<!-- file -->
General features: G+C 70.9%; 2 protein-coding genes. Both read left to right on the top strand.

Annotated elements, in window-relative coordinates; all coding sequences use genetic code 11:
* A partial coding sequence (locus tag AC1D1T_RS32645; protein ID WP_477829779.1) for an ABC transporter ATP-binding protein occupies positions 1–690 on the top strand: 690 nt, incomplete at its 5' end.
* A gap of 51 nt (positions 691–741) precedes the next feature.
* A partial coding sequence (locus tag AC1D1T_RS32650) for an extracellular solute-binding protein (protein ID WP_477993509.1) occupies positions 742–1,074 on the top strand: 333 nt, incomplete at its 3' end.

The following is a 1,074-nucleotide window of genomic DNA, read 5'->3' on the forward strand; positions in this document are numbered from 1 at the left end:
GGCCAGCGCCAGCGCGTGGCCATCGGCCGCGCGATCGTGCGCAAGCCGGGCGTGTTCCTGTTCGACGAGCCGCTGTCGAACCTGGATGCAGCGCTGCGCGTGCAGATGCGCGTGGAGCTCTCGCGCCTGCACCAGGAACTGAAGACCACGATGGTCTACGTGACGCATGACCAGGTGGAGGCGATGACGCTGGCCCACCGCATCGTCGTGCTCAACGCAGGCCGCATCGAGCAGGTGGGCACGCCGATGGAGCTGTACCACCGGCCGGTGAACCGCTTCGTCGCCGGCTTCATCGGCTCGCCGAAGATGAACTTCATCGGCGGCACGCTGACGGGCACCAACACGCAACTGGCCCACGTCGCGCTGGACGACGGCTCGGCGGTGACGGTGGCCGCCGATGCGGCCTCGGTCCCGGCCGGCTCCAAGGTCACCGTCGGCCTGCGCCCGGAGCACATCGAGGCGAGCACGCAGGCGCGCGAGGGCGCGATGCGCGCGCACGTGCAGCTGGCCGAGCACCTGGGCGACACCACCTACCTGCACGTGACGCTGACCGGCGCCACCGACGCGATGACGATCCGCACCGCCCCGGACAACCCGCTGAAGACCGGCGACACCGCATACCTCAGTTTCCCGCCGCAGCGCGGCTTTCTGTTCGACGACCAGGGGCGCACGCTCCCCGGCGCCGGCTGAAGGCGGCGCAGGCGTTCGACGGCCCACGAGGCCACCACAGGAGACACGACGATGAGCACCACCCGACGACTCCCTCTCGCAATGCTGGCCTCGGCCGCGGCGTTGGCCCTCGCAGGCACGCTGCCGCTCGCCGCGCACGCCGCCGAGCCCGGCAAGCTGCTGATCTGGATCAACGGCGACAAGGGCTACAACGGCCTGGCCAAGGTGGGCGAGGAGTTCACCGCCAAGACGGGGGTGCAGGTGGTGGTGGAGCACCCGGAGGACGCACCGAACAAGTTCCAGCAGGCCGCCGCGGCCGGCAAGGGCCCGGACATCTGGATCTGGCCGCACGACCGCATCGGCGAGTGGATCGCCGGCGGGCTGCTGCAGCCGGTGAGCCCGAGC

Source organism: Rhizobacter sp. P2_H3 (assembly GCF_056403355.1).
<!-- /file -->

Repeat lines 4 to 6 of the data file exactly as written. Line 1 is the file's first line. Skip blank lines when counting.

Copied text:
* A gap of 51 nt (positions 691–741) precedes the next feature.
* A partial coding sequence (locus tag AC1D1T_RS32650) for an extracellular solute-binding protein (protein ID WP_477993509.1) occupies positions 742–1,074 on the top strand: 333 nt, incomplete at its 3' end.

The following is a 1,074-nucleotide window of genomic DNA, read 5'->3' on the forward strand; positions in this document are numbered from 1 at the left end: